by Barbara Freethy, contemporary (2004)
Signet, $6.99, ISBN 0-451-21126-X
Barbara Freethy's Golden Lies sounds more interesting than it actually is.
Long-kept secrets of three families and a millennium-old legend clash and collide when Riley McAlister and his grandmother learn that a dragon statue in Grandma's attic turns out to be a very valuable Zhou dynasty relic. They encounter David Hathaway of the established auctioneer House of Hathaway, and Riley is persuaded by David's daughter Paige to leave the statue overnight for a proper evaluation and appraisal. David reluctantly agrees. Then oops, the dragon statue disappears. Riley looks for it, Paige decides to help him in order to clear the reputations of her father and the family business, and they fall in love as they look up and down from San Francisco's Union Square to Chinatown.
This book isn't a romantic suspense as much as it is a story of three families bound together by secrets, legends, and the stupid things your parents do to affect your lives. There is also a secondary romance here involves between someone Paige doesn't know exists until she starts looking, so revealing more may be a spoiler. You can read the Publisher's Weekly review on the Amazon page to get spoiled about this person if you wish.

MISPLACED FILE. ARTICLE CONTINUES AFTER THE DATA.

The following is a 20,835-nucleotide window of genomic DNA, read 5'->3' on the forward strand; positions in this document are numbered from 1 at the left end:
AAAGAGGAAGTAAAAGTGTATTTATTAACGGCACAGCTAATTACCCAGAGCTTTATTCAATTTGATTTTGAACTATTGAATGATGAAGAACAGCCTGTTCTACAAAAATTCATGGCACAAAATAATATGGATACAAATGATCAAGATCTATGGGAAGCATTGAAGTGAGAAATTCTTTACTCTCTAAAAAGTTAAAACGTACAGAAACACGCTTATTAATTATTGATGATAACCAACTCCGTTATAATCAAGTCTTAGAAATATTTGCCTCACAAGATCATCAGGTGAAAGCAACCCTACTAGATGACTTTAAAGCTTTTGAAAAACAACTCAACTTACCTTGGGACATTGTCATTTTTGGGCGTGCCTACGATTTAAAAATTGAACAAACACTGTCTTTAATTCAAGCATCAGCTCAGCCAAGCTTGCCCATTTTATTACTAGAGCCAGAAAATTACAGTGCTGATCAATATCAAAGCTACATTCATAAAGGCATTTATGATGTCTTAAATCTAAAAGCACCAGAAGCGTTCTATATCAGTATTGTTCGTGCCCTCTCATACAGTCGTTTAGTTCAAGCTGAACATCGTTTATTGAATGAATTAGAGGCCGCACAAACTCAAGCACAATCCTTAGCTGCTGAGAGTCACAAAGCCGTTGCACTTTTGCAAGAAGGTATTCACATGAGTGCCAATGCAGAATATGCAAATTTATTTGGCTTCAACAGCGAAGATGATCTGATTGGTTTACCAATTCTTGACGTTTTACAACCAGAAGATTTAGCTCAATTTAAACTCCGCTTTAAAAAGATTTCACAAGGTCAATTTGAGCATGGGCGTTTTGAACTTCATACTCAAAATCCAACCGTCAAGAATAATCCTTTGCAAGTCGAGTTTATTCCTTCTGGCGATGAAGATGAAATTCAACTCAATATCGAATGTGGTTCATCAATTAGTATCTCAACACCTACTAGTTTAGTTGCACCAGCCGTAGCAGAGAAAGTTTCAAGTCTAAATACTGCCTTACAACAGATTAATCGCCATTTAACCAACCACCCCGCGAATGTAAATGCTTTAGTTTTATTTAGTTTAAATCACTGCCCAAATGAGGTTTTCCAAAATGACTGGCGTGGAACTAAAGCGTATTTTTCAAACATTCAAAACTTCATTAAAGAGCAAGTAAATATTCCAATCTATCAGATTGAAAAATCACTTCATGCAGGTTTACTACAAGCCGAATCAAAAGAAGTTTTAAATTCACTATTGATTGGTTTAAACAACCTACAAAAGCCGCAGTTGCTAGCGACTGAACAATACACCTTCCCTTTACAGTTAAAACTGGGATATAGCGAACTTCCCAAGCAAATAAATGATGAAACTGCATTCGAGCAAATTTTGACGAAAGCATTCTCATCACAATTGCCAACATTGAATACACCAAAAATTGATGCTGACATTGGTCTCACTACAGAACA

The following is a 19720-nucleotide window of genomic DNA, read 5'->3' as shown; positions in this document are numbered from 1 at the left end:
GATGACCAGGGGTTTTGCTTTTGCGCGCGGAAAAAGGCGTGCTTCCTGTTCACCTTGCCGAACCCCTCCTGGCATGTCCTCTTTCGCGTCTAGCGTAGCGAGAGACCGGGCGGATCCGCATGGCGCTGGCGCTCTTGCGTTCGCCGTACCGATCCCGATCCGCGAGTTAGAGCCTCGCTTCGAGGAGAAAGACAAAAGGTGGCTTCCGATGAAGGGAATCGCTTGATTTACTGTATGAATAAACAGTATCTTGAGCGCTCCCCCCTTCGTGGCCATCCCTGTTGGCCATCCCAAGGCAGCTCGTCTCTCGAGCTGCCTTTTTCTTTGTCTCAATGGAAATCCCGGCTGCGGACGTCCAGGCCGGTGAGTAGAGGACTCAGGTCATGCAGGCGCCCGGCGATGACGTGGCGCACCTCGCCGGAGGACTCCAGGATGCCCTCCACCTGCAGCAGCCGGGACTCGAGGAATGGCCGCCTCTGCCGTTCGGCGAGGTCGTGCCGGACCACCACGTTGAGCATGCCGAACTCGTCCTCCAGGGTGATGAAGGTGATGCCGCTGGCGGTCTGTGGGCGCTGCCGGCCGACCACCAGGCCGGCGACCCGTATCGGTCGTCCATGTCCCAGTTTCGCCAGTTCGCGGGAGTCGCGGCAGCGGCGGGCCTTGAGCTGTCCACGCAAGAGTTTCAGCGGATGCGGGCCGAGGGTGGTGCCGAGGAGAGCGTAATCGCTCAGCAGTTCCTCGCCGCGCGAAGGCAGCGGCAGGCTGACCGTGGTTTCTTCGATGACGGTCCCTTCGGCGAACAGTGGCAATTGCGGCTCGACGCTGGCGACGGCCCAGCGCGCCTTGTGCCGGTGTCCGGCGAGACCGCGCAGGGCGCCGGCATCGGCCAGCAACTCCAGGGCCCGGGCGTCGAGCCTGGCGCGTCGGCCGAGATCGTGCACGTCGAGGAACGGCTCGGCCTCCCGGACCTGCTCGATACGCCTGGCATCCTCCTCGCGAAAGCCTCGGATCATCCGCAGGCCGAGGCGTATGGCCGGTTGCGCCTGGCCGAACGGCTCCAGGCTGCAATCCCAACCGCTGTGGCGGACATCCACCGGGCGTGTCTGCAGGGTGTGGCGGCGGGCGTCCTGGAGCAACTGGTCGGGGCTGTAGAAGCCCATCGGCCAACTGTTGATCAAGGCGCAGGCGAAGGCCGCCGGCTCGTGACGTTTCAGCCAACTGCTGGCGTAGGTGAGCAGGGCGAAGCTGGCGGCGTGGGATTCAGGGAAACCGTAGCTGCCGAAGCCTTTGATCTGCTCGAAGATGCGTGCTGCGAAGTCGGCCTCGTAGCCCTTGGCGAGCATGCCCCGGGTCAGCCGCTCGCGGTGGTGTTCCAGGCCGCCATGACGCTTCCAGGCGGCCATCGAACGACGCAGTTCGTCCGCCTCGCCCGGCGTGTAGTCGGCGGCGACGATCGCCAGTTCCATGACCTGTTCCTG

Ms Freethy manages to create an interesting multi-generational family backstory with apparent effortless ease. But on the other hand, I can't overlook the fact that much of the story hinges on the Journals and Letters From The Past Revealing Everything plot device. Isn't there a less obvious and contrived manner to get the story to unfold? Likewise, Riley is a bit of a bore, being a familiar ex-Marine action-man "my momma was bad so all women are crap" commitment-phobe hero. Paige starts out an exasperatingly gullible twit plagued by the usual daddy and self-esteem issues, but she actually develops as a character to the point that by the end of the book, she's much more interesting as a character than Riley. Because both characters start out as typical central-casting romance characters, their romance takes quite a long time to engage my attention.
Golden Lies doesn't have too many surprises in store for the reader, only an interesting family soap opera. It's far from a bad or a dull story, but at the same time, it's not a book that makes me sit up and pay attention to it either. Golden Lies therefore is a perfect example of a decent and adequate story that doesn't manage to knock me off my feet. It's okay but it doesn't have the zing where I am concerned.
This book at Amazon.com
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